If you're contemplating launching a loyalty program for the first time, brace yourself: you'll be hearing a lot of daunting financial terms. Loyalty marketing has its own language. Terms like "point liability," "cost per point," and "breakage" will appear, and it's important to understand them.
The financial aspects surrounding a new loyalty program are predominately associated with point liability. It refers to a "holding" account for earned points that are outstanding and expected to be redeemed. Points reserved within the liability account are converted into a dollar amount and reside on the organization's balance sheet. Think of point liability as an obligation or a debt owed on the part of a company, because that's exactly what it is. It represents a payout, in points, that is owed to members and will be demanded at some point in the future through redemption.
Many factors affect point liability and the overall financials. Successfully managing a loyalty program requires expertise in especially juggling these five key financial realities:
1. Rewards expense is incurred when points are issued. While the actual cash flows out when the points are redeemed and you pay for a reward, your marketing budget is impacted at the time points are issued. This is different from most marketing strategies that are short term in nature and where expenses are normally incurred at the same time as cash flow.
2. In the healthiest of programs, nearly one third of all points will go unredeemed. This is "breakage," referring to points that are never expected to be redeemed, either due to expiration or member forfeitures. Expected breakage is normally estimated up front and is technically never put into your point liability -- which also means it should never hit your expense.
3. A point expiration policy helps you estimate breakage. Most marketers and program members prefer their points never expire, but there are financial advantages to having an official point expiration policy. It helps you determine a better estimate of breakage -- knowing that there is a time when points no longer exist. It lowers program expense and gives you more budget dollars for other marketing initiatives.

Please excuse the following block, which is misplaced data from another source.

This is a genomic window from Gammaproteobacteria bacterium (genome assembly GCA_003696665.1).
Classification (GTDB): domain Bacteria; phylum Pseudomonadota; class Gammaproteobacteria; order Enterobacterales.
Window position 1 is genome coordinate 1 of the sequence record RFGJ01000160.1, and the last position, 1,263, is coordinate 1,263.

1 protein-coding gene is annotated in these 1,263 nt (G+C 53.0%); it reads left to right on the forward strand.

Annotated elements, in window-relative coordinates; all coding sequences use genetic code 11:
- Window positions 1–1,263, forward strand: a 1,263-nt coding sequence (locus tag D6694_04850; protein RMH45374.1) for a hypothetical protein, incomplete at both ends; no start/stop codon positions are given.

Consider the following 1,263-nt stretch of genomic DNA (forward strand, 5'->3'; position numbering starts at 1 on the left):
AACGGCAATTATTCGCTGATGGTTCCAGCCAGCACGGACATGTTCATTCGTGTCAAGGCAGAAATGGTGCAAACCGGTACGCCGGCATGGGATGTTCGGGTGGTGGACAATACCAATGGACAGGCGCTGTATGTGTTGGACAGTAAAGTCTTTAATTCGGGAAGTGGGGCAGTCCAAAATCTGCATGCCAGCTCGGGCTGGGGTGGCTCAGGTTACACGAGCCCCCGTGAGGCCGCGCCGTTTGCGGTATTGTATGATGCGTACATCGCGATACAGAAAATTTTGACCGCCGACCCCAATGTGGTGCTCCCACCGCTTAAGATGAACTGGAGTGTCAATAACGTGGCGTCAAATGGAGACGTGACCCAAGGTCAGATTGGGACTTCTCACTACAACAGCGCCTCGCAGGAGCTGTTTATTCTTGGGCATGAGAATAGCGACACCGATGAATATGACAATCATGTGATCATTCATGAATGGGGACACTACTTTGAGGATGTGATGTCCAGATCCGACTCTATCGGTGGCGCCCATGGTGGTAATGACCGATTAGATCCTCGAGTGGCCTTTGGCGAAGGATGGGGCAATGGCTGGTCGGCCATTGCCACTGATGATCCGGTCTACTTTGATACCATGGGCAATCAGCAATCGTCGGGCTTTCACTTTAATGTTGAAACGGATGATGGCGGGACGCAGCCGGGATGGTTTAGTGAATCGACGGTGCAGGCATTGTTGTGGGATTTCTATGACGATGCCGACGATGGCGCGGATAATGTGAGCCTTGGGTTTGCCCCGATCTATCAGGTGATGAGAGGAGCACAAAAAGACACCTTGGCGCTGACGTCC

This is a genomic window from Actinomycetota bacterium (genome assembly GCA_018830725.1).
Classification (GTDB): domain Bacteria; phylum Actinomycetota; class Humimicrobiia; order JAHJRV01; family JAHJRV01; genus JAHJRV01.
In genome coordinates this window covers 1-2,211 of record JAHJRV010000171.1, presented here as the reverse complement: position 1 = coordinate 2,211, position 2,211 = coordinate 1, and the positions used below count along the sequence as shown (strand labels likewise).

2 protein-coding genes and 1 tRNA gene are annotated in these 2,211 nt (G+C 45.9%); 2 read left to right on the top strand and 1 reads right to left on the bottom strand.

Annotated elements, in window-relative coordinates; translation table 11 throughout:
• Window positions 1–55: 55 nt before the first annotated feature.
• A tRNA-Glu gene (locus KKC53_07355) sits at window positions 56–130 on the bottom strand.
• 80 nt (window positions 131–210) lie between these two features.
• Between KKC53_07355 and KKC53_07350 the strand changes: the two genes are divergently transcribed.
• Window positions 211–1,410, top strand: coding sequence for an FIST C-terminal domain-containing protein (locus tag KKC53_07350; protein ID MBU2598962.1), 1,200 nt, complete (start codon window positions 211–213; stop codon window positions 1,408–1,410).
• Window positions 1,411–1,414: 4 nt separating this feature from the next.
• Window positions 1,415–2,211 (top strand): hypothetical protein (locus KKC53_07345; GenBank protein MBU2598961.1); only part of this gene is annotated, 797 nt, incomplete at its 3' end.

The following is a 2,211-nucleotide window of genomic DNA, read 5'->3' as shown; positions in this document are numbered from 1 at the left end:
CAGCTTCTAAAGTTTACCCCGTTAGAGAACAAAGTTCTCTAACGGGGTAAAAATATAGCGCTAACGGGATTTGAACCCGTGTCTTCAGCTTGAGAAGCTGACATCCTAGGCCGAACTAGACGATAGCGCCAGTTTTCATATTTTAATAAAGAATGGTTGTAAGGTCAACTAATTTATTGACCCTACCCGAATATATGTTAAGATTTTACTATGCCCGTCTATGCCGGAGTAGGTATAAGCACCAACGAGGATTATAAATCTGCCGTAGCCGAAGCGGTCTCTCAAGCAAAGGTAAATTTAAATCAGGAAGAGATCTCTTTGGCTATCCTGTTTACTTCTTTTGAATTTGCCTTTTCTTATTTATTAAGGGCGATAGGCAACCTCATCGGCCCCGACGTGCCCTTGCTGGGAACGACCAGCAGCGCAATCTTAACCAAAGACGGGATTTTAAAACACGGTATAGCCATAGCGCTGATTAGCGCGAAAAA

4. Member redemption patterns tend to follow a very predictable trend. Points are most likely to be redeemed in their second year of life and much less so in their first year. While there are exceptions to this rule (such as programs will very low-value rewards) this trend has been born out in most large, high-frequency loyalty programs. How and when members redeem points will determine if your expected breakage is on track. Monitoring redemption trends is a proactive way to ensure your expected breakage is realistic and prevent unexpected surprises to future program expenses.
5. Typically, your program's return on investment (ROI) will break-even in the second year. Experiencing a financial return on a loyalty program will not happen immediately; it usually takes about two to three years. The second year tends to be the turnaround point because of two main factors that occur in the first year: the one-time upfront program development costs and the ramp-up period of building a membership base. Understanding this timeline is critical to setting the right expectations with your management and financial teams. Commit to showing a positive return on your program sometime late in year two or during year three, and you'll be more likely to be able to deliver on your success metrics.
Finally, don't let all these financial concepts take the fun out of creating a compelling loyalty program. The marketing aspects of designing a program are exciting, and the long-term results of implementing a program provide a strong ROI. It's just important to have a working knowledge of some of the financial terms you'll come across, which in the end, will result in a successful loyalty strategy.
Barry Kirk is VP of Loyalty Strategy for Maritz Motivation Solutions. A sought-after speaker, blogger, and workshop leader, Kirk led the introduction of new disciplines like neuroscience and gamification to the loyalty space, and champions the belief that "consumers are human beings first." Follow Kirk on Twitter @barrykirk.